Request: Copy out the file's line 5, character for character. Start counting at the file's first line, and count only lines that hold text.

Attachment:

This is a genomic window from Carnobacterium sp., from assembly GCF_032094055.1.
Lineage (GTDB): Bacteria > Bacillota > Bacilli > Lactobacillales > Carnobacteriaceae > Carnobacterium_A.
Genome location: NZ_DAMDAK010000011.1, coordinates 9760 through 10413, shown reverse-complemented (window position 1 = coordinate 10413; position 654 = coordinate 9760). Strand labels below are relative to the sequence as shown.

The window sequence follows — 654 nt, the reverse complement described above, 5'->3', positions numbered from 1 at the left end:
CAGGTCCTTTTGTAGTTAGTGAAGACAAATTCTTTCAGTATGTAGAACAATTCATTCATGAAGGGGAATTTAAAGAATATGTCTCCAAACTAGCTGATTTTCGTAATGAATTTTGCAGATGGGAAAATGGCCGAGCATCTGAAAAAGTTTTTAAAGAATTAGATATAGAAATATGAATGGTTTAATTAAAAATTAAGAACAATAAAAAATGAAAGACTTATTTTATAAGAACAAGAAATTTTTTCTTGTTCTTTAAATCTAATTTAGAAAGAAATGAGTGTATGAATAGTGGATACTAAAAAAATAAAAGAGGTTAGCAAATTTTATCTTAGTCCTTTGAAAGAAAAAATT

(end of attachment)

CAGGTCCTTTTGTAGTTAGTGAAGACAAATTCTTTCAGTATGTAGAACAATTCATTCATGAAGGGGAATTTAAAGAATATGTCTCCAAACTAGCTGATTTTCGTAATGAATTTTGCAGATGGGAAAATGGCCGAGCATCTGAAAAAGTTTTTAAAGAATTAGATATAGAAATATGAATGGTTTAATTAAAAATTAAGAACAATAAAAAATGAAAGACTTATTTTATAAGAACAAGAAATTTTTTCTTGTTCTTTAAATCTAATTTAGAAAGAAATGAGTGTATGAATAGTGGATACTAAAAAAATAAAAGAGGTTAGCAAATTTTATCTTAGTCCTTTGAAAGAAAAAATT